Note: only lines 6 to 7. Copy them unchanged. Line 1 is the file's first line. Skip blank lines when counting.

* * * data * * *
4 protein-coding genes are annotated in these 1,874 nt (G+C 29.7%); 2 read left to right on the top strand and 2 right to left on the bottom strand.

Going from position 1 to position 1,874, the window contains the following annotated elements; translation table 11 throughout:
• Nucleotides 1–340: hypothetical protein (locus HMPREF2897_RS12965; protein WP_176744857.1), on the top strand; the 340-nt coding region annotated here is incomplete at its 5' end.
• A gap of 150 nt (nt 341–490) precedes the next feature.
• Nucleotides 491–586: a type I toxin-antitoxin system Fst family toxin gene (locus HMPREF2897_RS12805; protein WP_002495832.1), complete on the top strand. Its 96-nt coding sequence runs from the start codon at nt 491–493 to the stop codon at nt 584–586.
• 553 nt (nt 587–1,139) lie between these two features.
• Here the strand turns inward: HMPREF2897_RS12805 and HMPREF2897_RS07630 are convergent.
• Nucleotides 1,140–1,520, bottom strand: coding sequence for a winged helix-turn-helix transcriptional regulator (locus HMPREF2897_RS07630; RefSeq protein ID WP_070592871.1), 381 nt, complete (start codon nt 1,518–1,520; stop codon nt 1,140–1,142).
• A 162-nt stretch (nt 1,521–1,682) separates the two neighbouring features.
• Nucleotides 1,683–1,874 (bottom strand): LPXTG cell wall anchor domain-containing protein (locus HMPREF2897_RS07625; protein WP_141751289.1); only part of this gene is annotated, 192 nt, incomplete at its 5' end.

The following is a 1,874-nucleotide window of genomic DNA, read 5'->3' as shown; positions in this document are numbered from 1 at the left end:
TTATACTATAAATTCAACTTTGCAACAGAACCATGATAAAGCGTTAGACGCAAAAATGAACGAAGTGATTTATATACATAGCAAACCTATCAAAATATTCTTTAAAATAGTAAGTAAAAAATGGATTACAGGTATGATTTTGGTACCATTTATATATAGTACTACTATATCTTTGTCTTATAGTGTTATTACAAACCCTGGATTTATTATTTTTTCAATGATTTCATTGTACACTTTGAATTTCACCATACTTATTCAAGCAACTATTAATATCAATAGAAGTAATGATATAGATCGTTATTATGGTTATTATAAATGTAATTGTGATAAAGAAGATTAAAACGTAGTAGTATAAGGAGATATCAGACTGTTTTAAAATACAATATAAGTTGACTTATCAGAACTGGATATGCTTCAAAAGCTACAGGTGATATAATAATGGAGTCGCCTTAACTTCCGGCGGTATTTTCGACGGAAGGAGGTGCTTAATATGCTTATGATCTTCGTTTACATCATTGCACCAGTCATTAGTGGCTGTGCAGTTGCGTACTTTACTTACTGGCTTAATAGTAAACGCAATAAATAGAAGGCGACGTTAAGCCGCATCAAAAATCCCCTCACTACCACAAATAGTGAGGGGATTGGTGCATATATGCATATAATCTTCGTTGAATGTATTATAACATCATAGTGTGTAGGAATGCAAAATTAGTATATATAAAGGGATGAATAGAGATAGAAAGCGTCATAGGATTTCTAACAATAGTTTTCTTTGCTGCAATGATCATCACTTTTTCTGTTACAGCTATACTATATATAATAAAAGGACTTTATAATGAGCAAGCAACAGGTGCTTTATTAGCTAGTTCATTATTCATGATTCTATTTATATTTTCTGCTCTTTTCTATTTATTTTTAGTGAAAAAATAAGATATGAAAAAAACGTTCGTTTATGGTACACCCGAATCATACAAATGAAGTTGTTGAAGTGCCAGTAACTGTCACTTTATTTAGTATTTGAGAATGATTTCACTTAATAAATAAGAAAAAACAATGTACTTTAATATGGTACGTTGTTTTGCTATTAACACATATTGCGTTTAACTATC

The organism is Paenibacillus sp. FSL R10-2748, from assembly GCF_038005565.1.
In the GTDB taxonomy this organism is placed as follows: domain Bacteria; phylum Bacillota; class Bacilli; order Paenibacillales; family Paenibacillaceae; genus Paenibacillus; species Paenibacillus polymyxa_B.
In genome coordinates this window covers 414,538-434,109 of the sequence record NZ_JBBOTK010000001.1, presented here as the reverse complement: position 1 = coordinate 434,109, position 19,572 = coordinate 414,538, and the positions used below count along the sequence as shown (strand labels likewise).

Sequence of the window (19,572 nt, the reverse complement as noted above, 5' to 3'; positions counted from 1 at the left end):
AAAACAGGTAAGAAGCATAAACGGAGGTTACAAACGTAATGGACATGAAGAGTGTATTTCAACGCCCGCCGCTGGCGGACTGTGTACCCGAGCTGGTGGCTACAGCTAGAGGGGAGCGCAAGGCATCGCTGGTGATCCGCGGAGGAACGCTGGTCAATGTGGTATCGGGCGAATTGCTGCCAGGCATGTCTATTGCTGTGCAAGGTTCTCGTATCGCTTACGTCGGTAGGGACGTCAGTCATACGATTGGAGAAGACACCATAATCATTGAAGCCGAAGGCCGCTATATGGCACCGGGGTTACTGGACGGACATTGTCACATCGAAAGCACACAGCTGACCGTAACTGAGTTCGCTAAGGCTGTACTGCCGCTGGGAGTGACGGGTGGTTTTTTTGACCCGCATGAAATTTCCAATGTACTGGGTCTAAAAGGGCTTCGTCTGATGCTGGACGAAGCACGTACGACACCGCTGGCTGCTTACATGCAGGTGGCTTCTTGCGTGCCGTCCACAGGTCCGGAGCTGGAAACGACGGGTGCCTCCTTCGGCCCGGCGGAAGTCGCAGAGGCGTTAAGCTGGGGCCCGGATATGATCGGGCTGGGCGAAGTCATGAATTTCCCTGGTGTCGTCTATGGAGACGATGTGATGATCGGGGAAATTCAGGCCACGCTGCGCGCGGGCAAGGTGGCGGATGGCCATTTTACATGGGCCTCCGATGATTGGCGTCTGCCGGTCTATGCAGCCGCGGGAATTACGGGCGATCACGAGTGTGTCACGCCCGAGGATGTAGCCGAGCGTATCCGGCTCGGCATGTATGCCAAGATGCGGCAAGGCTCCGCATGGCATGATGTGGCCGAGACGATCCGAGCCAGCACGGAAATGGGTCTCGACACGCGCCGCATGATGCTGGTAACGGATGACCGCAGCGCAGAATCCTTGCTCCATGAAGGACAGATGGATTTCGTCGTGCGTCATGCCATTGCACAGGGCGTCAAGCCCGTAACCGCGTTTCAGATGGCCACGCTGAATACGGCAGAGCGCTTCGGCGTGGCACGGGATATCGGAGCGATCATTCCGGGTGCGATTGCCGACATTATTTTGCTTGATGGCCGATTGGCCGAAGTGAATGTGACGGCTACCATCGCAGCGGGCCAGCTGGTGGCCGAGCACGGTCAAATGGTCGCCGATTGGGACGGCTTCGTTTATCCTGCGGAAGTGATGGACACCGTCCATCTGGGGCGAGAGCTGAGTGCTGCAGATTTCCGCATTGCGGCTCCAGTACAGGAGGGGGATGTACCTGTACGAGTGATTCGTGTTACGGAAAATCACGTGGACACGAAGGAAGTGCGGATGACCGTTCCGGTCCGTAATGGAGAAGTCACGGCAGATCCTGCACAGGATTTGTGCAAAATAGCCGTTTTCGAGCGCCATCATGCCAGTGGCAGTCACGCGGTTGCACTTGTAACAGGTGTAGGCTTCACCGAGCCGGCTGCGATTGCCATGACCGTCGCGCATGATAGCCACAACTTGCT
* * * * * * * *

• 553 nt (nt 587–1,139) lie between these two features.
• Here the strand turns inward: HMPREF2897_RS12805 and HMPREF2897_RS07630 are convergent.